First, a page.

Association between short-term exposure to ultrafine particles and hospital admissions for stroke in Copenhagen, Denmark

Research output: Contribution to journalJournal articleResearchpeer-review

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Association between short-term exposure to ultrafine particles and hospital admissions for stroke in Copenhagen, Denmark. / Andersen, Zorana Jovanovic; Olsen, Tom Skyhøj; Andersen, Klaus Kaae; Loft, Steffen; Ketzel, Matthias; Raaschou-Nielsen, Ole.

In: European Heart Journal, Vol. 31, No. 16, 2010, p. 2034-2040.

Research output: Contribution to journalJournal articleResearchpeer-review

Harvard

Andersen, ZJ, Olsen, TS, Andersen, KK, Loft, S, Ketzel, M & Raaschou-Nielsen, O 2010, 'Association between short-term exposure to ultrafine particles and hospital admissions for stroke in Copenhagen, Denmark', European Heart Journal, vol. 31, no. 16, pp. 2034-2040. https://doi.org/10.1093/eurheartj/ehq188

APA

Andersen, Z. J., Olsen, T. S., Andersen, K. K., Loft, S., Ketzel, M., & Raaschou-Nielsen, O. (2010). Association between short-term exposure to ultrafine particles and hospital admissions for stroke in Copenhagen, Denmark. European Heart Journal, 31(16), 2034-2040. https://doi.org/10.1093/eurheartj/ehq188

Vancouver

Andersen ZJ, Olsen TS, Andersen KK, Loft S, Ketzel M, Raaschou-Nielsen O. Association between short-term exposure to ultrafine particles and hospital admissions for stroke in Copenhagen, Denmark. European Heart Journal. 2010;31(16):2034-2040. https://doi.org/10.1093/eurheartj/ehq188

Author

Andersen, Zorana Jovanovic ; Olsen, Tom Skyhøj ; Andersen, Klaus Kaae ; Loft, Steffen ; Ketzel, Matthias ; Raaschou-Nielsen, Ole. / Association between short-term exposure to ultrafine particles and hospital admissions for stroke in Copenhagen, Denmark. In: European Heart Journal. 2010 ; Vol. 31, No. 16. pp. 2034-2040.

Bibtex

@article{bb2fcdf0e80f11dfb6d2000ea68e967b,
title = "Association between short-term exposure to ultrafine particles and hospital admissions for stroke in Copenhagen, Denmark",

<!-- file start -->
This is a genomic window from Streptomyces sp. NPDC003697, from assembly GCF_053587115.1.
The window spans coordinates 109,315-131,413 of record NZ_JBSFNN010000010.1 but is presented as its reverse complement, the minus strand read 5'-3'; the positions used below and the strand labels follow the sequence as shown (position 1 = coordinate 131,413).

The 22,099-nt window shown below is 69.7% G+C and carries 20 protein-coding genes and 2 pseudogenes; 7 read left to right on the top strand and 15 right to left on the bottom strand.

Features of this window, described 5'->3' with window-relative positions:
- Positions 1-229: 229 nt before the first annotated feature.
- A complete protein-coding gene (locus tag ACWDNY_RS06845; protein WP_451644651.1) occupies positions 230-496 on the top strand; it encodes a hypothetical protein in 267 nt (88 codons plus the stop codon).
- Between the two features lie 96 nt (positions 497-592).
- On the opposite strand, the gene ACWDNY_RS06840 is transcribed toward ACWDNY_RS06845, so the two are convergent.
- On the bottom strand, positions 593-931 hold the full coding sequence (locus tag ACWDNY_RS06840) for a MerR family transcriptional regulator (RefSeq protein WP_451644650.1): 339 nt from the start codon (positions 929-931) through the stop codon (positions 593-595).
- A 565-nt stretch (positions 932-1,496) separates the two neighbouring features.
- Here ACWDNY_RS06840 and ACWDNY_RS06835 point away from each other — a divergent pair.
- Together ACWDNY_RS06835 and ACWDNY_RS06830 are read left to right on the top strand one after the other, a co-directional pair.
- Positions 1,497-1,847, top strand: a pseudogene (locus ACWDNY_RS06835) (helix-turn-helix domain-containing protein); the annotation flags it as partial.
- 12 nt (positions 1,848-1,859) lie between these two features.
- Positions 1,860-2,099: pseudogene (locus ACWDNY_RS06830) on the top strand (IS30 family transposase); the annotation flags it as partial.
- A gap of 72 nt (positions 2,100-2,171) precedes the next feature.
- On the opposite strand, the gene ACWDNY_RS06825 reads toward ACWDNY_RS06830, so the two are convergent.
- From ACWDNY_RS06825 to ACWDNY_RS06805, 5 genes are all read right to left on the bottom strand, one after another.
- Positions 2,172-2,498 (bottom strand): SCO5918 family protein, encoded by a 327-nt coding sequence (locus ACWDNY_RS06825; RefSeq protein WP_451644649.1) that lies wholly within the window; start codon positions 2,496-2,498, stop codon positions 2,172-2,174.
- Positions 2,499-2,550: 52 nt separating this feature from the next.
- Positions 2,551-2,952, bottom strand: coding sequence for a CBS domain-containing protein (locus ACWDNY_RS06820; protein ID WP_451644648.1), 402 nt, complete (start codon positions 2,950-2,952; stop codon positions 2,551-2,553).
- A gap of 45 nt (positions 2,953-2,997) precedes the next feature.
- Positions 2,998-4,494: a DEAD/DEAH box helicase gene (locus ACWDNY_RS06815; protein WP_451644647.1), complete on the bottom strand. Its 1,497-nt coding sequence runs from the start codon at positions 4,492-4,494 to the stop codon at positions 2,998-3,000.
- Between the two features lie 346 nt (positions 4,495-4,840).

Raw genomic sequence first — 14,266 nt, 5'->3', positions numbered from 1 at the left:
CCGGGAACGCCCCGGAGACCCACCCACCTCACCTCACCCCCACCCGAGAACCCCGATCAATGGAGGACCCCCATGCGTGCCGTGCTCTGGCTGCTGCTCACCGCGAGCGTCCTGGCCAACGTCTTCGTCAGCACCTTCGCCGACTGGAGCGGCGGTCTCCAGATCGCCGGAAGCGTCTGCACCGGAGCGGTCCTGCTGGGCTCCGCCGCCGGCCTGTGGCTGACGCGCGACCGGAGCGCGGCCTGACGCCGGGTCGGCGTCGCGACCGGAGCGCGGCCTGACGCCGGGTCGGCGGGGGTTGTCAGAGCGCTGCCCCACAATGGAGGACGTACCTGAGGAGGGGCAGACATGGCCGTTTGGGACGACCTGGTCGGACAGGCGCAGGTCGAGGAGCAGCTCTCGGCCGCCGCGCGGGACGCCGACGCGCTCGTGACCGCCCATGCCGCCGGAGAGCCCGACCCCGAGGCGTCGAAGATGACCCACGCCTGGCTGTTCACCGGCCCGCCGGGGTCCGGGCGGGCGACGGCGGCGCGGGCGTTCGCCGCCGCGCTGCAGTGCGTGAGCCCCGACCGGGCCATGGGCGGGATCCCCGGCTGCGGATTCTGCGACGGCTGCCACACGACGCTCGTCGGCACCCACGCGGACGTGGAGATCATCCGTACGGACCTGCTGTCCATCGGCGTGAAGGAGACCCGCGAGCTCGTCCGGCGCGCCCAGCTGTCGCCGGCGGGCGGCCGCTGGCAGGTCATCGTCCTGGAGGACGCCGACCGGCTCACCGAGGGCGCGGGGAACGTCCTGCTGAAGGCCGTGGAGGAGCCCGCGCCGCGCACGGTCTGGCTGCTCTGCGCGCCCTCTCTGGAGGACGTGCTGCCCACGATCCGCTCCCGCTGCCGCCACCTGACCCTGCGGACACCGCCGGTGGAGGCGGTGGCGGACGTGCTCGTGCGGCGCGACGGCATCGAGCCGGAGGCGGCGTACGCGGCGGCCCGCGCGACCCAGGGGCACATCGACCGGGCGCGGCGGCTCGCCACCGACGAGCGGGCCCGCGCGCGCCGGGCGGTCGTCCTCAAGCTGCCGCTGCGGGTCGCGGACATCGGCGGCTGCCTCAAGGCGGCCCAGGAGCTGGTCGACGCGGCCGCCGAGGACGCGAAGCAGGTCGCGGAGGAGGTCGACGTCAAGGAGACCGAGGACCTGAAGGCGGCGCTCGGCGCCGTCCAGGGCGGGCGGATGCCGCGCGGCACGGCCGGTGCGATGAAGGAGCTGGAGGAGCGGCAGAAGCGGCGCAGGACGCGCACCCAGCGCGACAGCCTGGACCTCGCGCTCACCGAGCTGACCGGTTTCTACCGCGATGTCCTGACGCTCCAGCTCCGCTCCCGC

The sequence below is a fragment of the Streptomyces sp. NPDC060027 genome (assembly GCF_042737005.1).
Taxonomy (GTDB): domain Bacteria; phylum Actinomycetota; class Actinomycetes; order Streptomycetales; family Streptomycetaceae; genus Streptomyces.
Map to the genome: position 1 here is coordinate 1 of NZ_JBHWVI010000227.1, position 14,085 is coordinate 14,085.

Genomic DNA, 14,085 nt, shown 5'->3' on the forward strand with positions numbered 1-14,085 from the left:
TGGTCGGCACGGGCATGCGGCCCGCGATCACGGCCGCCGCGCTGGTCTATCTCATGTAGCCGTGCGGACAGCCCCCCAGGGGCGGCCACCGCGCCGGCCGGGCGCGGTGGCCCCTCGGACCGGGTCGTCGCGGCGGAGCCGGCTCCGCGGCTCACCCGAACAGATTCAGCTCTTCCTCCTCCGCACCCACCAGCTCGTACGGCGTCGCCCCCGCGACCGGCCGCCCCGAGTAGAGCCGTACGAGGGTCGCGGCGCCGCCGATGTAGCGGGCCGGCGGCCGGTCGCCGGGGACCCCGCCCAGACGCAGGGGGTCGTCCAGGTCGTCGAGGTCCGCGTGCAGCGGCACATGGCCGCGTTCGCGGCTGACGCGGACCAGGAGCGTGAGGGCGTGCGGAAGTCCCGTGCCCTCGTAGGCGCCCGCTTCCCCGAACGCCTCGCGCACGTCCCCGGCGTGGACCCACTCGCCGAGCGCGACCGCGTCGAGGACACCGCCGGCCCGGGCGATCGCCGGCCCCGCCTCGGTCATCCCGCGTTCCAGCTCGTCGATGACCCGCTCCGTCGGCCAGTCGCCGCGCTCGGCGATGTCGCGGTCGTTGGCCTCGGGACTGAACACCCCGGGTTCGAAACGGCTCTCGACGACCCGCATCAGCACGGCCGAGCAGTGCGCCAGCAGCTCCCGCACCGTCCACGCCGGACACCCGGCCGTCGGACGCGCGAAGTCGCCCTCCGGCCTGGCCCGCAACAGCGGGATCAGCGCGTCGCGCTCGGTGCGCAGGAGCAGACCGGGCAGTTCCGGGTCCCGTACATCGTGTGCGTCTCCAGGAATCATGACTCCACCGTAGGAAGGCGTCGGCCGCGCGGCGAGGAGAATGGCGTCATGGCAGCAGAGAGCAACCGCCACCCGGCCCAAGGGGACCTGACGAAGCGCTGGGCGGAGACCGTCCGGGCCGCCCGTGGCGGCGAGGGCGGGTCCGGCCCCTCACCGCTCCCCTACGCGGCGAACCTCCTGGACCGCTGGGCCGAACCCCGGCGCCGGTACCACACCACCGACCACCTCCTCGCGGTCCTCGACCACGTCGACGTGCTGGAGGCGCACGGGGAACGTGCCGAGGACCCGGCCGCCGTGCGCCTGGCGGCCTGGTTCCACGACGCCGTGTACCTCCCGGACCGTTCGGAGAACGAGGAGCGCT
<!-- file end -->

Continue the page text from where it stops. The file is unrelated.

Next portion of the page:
abstract = "AIMS: The relevance of ultrafine particles (UFPs, particles <0.1 microm diameter), the smallest fraction of ambient particulate matter, on stroke morbidity has not been documented. We studied the effects of short-term changes in exposure to these particles on stroke, separately for ischaemic and haemorrhagic strokes, mild and severe strokes, and ischaemic strokes with (likely embolic) and without (likely thrombotic) atrial fibrillation (AF). METHODS AND RESULTS: We used a time-stratified case-crossover design to study the association between short-term exposure to UFPs, particulate matter <10 microm in diameter (PM(10)), nitrogen oxides (NO(x)) and carbon monoxide (CO) (measured at single background station) and hospital admissions for stroke in Copenhagen (2003-2006). Of 7485 stroke admissions, 6798 were ischaemic and 687 haemorrhagic, 3485 mild, and 2248 severe. Of the ischaemic stroke cases, 1204 had AF and 5273 did not. We found significant positive association with exposure to UFPs, NO(x) and CO, and ischaemic strokes, and UFPs and NO(x) and mild strokes, 4 days before admission. The strongest associations were with UFPs. Exposure to UFPs lead to a 21{\%} increase in hospital admissions (per interquartile range of 5-day averages; 95{\%} confidence interval 4-41{\%}) for mild ischaemic stroke of without AF (likely thrombotic origin). CONCLUSION: Our results indicate possible effects of traffic-related air pollution, mainly UFPs, on hospital admissions for ischaemic stroke, especially for mild ischaemic stroke of likely thrombotic origin (without AF). These are novel findings regarding the relevance of UFPs and the heterogeneous effect of air pollution on the severity and origin of stroke, and need confirmation by other data.",
author = "Andersen, {Zorana Jovanovic} and Olsen, {Tom Skyh{\o}j} and Andersen, {Klaus Kaae} and Steffen Loft and Matthias Ketzel and Ole Raaschou-Nielsen",
year = "2010",
doi = "10.1093/eurheartj/ehq188",
language = "English",
volume = "31",
pages = "2034--2040",
journal = "European Heart Journal",